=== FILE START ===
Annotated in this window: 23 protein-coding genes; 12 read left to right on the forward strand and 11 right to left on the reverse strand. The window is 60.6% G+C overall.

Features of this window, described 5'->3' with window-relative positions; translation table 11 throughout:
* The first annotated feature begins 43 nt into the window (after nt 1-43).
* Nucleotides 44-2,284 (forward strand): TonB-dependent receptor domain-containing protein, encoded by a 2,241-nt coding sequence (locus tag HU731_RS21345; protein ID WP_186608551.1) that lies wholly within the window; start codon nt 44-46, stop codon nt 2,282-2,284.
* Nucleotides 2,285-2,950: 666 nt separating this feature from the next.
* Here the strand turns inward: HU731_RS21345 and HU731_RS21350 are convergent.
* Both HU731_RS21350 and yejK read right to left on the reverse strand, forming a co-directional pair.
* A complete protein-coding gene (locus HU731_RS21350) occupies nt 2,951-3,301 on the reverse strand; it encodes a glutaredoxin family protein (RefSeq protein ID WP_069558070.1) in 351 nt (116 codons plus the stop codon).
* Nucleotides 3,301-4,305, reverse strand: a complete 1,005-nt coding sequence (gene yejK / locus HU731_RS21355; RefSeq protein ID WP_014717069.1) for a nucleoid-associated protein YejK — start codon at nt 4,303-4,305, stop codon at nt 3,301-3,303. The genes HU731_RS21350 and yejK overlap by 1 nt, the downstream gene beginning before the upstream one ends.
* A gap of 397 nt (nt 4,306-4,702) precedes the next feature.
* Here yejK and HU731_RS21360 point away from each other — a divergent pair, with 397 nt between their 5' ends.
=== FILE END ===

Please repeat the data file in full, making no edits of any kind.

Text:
Annotated in this window: 23 protein-coding genes; 12 read left to right on the forward strand and 11 right to left on the reverse strand. The window is 60.6% G+C overall.

Features of this window, described 5'->3' with window-relative positions; translation table 11 throughout:
* The first annotated feature begins 43 nt into the window (after nt 1-43).
* Nucleotides 44-2,284 (forward strand): TonB-dependent receptor domain-containing protein, encoded by a 2,241-nt coding sequence (locus tag HU731_RS21345; protein ID WP_186608551.1) that lies wholly within the window; start codon nt 44-46, stop codon nt 2,282-2,284.
* Nucleotides 2,285-2,950: 666 nt separating this feature from the next.
* Here the strand turns inward: HU731_RS21345 and HU731_RS21350 are convergent.
* Both HU731_RS21350 and yejK read right to left on the reverse strand, forming a co-directional pair.
* A complete protein-coding gene (locus HU731_RS21350) occupies nt 2,951-3,301 on the reverse strand; it encodes a glutaredoxin family protein (RefSeq protein ID WP_069558070.1) in 351 nt (116 codons plus the stop codon).
* Nucleotides 3,301-4,305, reverse strand: a complete 1,005-nt coding sequence (gene yejK / locus HU731_RS21355; RefSeq protein ID WP_014717069.1) for a nucleoid-associated protein YejK — start codon at nt 4,303-4,305, stop codon at nt 3,301-3,303. The genes HU731_RS21350 and yejK overlap by 1 nt, the downstream gene beginning before the upstream one ends.
* A gap of 397 nt (nt 4,306-4,702) precedes the next feature.
* Here yejK and HU731_RS21360 point away from each other — a divergent pair, with 397 nt between their 5' ends.